Bursting with wildlife
Anyone walking around the SwissFEL site should look down at their feet: they will see grasshoppers hopping about, disturbed by the unexpected visitor. Already 14 different species have settled here, more than usually found on Swiss meadows, according to Liechti. Among them are the fluorescent green sickle-bearing bush-cricket (Phaneroptera falcata) and the brownish, up to 2.5 cm long bow-winged grasshopper (Chorthippus biguttulus), which emits the typical grasshopper chirping that can be heard far and wide.
Many of the grasshopper species have presumably been transferred to SwissFEL as larvae in the cuttings from the donor meadows, Liechti explains. But not all of them: the Italian locust (Calliptamus italicus), a recent arrival in 2019, arrived at the site under its own steam. "It flew many kilometres to get here. It’s wonderful to have it here, as it’s quite rare to find in the canton of Aargau." This proves that animals generally manage to find a suitable environment, no matter how far away it may be.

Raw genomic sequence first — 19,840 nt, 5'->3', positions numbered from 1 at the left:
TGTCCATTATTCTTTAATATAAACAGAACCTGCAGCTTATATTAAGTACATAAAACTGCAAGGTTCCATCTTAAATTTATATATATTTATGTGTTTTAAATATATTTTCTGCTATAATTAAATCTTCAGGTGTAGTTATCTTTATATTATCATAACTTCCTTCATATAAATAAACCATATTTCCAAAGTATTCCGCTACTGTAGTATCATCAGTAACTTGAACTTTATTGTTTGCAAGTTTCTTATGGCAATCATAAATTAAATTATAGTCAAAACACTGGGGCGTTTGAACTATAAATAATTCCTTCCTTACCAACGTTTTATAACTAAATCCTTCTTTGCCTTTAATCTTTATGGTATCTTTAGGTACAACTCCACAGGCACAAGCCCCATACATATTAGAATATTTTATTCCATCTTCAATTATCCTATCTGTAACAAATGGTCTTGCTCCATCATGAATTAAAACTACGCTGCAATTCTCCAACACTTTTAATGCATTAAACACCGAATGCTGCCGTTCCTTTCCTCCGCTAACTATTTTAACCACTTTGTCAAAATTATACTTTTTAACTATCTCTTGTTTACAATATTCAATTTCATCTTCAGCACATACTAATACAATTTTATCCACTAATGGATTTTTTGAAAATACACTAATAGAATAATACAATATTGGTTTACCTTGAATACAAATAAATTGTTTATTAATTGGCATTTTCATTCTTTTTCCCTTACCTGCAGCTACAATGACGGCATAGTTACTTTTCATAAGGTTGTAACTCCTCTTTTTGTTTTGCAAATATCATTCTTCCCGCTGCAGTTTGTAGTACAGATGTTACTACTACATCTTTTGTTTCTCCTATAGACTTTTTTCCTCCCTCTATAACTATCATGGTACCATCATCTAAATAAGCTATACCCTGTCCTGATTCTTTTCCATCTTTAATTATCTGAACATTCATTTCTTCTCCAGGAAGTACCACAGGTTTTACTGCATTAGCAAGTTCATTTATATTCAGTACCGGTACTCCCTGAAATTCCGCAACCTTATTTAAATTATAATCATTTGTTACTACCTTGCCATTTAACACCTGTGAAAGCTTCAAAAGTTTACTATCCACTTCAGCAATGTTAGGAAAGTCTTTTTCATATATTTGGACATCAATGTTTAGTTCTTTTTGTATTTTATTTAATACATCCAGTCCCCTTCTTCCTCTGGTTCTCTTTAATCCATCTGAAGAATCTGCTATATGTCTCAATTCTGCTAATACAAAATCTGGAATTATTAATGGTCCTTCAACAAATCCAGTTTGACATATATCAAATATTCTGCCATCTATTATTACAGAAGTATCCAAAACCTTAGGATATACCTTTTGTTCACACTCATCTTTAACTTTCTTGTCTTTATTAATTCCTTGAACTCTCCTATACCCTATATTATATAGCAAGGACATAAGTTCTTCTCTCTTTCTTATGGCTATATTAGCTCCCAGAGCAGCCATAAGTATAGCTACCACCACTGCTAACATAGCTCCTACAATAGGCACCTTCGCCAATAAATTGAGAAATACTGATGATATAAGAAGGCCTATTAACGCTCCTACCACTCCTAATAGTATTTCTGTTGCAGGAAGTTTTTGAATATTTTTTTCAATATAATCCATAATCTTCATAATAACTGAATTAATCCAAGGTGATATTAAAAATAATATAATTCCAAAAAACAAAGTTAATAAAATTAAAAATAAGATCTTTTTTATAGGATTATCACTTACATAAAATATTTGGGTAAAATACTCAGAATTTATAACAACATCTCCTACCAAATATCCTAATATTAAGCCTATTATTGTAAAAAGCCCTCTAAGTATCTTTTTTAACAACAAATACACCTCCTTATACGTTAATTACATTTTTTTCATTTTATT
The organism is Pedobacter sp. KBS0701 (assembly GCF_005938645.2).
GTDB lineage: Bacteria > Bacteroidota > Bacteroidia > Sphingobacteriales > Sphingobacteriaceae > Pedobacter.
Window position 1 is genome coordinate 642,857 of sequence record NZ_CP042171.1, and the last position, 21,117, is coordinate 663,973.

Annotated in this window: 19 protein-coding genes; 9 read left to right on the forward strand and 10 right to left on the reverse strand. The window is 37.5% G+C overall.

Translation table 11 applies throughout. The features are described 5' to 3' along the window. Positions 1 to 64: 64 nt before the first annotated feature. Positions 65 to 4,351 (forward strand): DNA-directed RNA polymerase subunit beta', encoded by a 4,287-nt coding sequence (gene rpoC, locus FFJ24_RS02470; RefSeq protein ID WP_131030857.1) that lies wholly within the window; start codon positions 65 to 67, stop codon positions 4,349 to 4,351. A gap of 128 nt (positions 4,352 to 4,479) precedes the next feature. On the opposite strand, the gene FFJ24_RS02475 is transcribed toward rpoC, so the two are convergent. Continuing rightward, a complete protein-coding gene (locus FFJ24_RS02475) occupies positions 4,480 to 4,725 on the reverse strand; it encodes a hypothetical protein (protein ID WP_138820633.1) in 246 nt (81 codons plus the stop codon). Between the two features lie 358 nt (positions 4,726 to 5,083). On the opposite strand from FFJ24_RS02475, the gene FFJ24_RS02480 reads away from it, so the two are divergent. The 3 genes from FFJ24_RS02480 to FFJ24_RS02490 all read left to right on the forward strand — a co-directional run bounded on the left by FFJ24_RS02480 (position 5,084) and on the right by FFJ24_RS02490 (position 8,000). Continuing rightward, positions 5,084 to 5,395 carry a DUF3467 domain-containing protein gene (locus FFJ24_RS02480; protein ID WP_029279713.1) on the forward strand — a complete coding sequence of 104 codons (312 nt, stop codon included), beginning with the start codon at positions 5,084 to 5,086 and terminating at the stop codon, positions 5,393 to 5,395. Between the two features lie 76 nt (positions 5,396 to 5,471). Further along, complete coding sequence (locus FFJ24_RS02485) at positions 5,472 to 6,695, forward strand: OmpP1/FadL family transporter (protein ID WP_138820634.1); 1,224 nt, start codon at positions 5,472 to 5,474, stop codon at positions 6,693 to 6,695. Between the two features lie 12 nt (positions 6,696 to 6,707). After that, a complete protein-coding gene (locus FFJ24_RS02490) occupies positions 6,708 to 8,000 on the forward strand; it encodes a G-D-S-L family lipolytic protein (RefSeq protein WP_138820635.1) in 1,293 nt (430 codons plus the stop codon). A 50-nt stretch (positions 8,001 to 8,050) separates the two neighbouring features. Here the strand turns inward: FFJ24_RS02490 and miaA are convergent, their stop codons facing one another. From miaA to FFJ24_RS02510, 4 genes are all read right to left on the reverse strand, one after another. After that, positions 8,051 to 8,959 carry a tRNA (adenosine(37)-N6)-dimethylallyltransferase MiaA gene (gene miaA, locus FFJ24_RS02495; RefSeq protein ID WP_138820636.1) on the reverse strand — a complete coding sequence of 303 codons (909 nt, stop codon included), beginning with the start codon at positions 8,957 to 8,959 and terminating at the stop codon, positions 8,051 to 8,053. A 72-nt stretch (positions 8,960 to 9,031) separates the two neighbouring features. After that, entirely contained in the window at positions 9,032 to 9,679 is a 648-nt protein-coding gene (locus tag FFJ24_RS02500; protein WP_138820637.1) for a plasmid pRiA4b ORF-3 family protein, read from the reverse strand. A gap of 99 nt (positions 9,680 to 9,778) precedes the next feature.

Liechti says the collection of reptiles on site is "more than I could wish for". Common wall lizards (Podarcis muralis) and green sand lizards (Lacerta agilis) are both well established. Snake lovers can see the barred grass snake (Natrix Helvetica), which has already bred successfully on the SwissFEL terrain.
Visits from badgers, foxes and wild boars